Unfinished business…

A couple of weeks ago I wrote a blog post about the pre-course tasks for @SotonEd PGCE trainee teachers, one of which requires them to write 750 words summarising, and critically comparing, the work of Piaget and Vygotsky, and then a further 500 words relating these theories to what they observe in school.

I had responses from several directions. My blog has always been about trying to clarify my own thinking about teaching, learning, education research, and teacher training, so it’s really helpful to have questions to consider.

My response to @nastyoldmrpike is that, quite possibly knowing all of this wouldn’t make him a better teacher because, unlike my trainees, he probably already understands – either intuitively or explicitly – that students don’t all learn the same things from a particular bit of teaching. I go back to my original justification that my trainees often don’t appreciate this at the start of their training. Ironically, the choice is then to allow them to learn from their own experience – the constructivist teaching approach – or to provide more guidance.

I have two points to make in response to @suzyg001. Firstly, I could have taken a different tack with my list of ideas related to constructivist cognitive psychology but for me the post was part of an unfinished conversation so I wanted to pick up on some of the ideas about teaching and learning that form a backdrop to this. And secondly, whilst I appreciate that Dan Willingham occupies a position that is justified more by his level of engagement with education (in comparison to the majority of cognitive scientists) than by his representation of that field, and by the convenient alignment of his work with the inclinations of the traditionalist paradigm within education, I do inevitably view things through the filter of my own experience – how about that? – and the whole working memory / cognitive load theory does fit with my experience of teaching. I can see that there is a more complex picture but as someone who had to Google to check the meaning of ‘memeplex’ I have to work at a level with practical implications for my own teaching, and that of my trainees. I think that’s the key to understanding “where this is coming from”.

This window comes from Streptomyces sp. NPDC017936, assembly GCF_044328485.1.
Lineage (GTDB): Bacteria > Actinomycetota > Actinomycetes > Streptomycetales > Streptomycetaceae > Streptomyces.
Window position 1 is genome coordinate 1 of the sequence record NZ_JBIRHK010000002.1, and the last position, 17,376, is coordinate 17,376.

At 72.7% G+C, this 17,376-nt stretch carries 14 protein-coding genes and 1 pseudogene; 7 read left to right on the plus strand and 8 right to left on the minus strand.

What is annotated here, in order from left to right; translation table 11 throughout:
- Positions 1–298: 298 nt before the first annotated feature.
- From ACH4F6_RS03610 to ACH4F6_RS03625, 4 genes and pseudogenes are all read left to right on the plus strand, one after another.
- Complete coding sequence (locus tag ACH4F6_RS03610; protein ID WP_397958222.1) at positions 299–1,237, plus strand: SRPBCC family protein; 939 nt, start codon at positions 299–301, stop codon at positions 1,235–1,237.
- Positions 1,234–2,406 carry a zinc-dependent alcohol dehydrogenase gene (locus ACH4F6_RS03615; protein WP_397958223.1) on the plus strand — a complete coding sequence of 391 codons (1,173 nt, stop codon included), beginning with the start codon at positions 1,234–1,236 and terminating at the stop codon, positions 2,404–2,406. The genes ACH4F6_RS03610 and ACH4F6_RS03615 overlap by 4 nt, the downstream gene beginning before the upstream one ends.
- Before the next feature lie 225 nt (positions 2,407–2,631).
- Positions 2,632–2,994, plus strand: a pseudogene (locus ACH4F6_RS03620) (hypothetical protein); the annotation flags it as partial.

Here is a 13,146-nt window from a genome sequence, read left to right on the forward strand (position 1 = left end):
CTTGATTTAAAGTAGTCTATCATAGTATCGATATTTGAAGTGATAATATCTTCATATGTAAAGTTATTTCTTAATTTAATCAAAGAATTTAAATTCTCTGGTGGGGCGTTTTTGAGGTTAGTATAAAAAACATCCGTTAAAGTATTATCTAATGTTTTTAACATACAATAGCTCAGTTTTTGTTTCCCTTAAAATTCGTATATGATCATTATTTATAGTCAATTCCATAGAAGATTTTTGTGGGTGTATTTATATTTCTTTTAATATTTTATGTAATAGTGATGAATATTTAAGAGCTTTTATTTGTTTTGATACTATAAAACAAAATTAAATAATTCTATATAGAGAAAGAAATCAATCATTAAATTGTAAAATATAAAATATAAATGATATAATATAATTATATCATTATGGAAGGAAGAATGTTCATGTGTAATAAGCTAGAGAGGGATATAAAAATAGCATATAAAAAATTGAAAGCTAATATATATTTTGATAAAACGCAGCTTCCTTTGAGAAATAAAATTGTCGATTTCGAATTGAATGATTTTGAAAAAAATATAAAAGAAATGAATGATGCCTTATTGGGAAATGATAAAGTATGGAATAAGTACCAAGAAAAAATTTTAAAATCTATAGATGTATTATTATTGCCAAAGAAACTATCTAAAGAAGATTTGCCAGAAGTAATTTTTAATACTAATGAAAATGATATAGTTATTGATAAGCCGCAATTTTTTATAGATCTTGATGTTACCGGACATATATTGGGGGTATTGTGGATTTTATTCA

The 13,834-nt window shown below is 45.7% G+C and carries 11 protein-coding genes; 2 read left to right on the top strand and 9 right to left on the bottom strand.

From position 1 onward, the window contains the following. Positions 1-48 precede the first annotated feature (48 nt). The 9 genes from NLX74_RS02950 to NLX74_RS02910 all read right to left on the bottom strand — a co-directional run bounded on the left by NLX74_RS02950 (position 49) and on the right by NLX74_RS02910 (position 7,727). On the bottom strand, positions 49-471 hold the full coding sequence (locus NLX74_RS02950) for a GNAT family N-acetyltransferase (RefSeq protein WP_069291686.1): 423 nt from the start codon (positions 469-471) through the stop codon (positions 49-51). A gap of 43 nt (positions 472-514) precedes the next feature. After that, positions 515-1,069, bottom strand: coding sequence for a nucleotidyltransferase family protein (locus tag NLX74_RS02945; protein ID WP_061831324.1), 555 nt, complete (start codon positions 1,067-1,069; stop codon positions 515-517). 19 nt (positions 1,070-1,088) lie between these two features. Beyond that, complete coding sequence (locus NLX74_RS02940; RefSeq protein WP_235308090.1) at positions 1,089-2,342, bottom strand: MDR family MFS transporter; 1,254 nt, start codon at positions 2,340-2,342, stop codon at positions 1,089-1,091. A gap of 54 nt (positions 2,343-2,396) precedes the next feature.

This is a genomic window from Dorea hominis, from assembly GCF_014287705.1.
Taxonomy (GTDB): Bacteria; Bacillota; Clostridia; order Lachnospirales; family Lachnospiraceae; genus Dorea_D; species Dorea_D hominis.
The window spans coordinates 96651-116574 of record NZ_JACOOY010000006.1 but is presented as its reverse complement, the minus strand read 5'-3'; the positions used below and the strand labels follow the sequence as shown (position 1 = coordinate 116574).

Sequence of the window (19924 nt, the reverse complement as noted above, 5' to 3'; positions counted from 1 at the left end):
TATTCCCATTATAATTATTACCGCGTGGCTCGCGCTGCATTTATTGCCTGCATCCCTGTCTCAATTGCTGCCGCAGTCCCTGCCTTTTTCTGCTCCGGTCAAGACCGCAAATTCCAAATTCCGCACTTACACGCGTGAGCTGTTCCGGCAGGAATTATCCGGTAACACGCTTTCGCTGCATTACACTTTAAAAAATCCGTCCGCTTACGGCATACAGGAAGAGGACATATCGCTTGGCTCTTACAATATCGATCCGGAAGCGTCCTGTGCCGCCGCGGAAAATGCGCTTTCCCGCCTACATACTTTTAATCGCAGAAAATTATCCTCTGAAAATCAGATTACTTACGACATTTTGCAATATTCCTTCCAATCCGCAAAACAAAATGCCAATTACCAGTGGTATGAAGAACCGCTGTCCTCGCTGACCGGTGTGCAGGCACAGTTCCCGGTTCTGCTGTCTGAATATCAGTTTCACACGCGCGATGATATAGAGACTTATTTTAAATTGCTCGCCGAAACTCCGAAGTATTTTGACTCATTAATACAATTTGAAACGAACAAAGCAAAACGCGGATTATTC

Best wishes

When Is A Trend Not A Trend?

Most of us think we can spot a trend in school data when we see one but increasingly I’m not so sure. The problem is not that trends don’t exist; some schools will genuinely be improving and others declining. The problem is not even a failure to recognise that some trends might be completely outwith the control of the school. The problem is that what looks like a trend, might be no such thing.

Actually, I think the deeper problem is that most people tend to accept that schools have blips in their data for reasons that are almost completely random but that looking at data over several years gets past this problem. Reaction to the Cramlington Learning Village Ofsted report (Outstanding to Special Measures) is a good example.

Some of the arguments against this kind of interpretation have been about the validity of statistical methods – @Jack_Marwood has blogged about this extensively and there has been a little frisson of excitement about the way that the clustering effect has been used to overule the apparent statistical significance in the recent RCT on reception baseline testing, with speculation about how this might be applied to RAISEonline etc.

But I want to take a different tack. Have a look at this graph.


Over ten years, the red school data falls pretty steadily from the national average of 56% 5A*-CEM – what do you think Ofsted would make of this? And the green? Well it’s not as dramatic as the improvement at Huntington School but as long as they survived the first four years I think most headteachers would give their right arm for this data.

The thing is, about once a year I give myself a little VBA project. I am totally crap at writing code but I enjoy the challenge (and the immediate, if often entirely unhelpful feedback!) This year, the red and green graph is the outcome. I have taken a spreadsheet with 26 identical ‘schools’ with a 56% A*-CEM score and applied an algorithm that randomly allocates anything up to a 4% variation each year, for ten years. The spreadsheet then graphs the best and worst performing ‘school’. If you want to have a go for yourself then here is the Excel spreadsheet


You’ll need to enable macros when you open it, then click the RESET button, and then click the ADD 1 YEAR… button. As a bit of fun I’ve added some of the things that are sometimes cited as key reasons for a school’s success (or not), but I promise you the data is completely random.

Best wishes

A little bit of Piaget and Vygotsky: an unfinished conversation

#DHSTM15 was followed up by a small team curry at Shafiques (delicious), to which I was graciously invited, and a conversation that started with tatoos, but had just got onto the presence or otherwise of Piaget and Vygotsky in the ITT programme at Southampton when David Didau @LearningSpy had to head home. Hence, an unfinished conversation…